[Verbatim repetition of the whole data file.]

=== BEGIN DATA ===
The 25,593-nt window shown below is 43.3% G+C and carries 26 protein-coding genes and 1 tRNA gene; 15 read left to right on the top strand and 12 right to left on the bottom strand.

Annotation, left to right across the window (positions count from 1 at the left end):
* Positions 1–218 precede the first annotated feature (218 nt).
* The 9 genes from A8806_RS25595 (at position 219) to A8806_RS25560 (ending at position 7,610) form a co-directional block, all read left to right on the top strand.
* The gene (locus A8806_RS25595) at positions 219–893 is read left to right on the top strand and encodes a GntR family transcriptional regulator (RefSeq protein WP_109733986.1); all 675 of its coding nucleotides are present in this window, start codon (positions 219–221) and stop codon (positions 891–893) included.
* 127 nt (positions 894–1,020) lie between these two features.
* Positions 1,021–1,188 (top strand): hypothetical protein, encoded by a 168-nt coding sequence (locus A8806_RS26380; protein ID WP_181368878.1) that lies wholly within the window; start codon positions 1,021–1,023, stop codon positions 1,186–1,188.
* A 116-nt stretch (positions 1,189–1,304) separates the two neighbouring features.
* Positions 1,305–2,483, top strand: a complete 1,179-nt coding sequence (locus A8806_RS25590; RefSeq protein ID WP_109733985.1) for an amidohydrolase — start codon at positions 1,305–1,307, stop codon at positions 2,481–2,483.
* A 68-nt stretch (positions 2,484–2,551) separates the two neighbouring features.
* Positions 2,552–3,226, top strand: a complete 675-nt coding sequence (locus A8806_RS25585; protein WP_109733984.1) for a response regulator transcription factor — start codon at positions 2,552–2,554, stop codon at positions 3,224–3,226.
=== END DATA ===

The 25,593-nt window shown below is 43.3% G+C and carries 26 protein-coding genes and 1 tRNA gene; 15 read left to right on the top strand and 12 right to left on the bottom strand.

Annotation, left to right across the window (positions count from 1 at the left end):
* Positions 1–218 precede the first annotated feature (218 nt).
* The 9 genes from A8806_RS25595 (at position 219) to A8806_RS25560 (ending at position 7,610) form a co-directional block, all read left to right on the top strand.
* The gene (locus A8806_RS25595) at positions 219–893 is read left to right on the top strand and encodes a GntR family transcriptional regulator (RefSeq protein WP_109733986.1); all 675 of its coding nucleotides are present in this window, start codon (positions 219–221) and stop codon (positions 891–893) included.
* 127 nt (positions 894–1,020) lie between these two features.
* Positions 1,021–1,188 (top strand): hypothetical protein, encoded by a 168-nt coding sequence (locus A8806_RS26380; protein ID WP_181368878.1) that lies wholly within the window; start codon positions 1,021–1,023, stop codon positions 1,186–1,188.
* A 116-nt stretch (positions 1,189–1,304) separates the two neighbouring features.
* Positions 1,305–2,483, top strand: a complete 1,179-nt coding sequence (locus A8806_RS25590; RefSeq protein ID WP_109733985.1) for an amidohydrolase — start codon at positions 1,305–1,307, stop codon at positions 2,481–2,483.
* A 68-nt stretch (positions 2,484–2,551) separates the two neighbouring features.
* Positions 2,552–3,226, top strand: a complete 675-nt coding sequence (locus A8806_RS25585; protein WP_109733984.1) for a response regulator transcription factor — start codon at positions 2,552–2,554, stop codon at positions 3,224–3,226.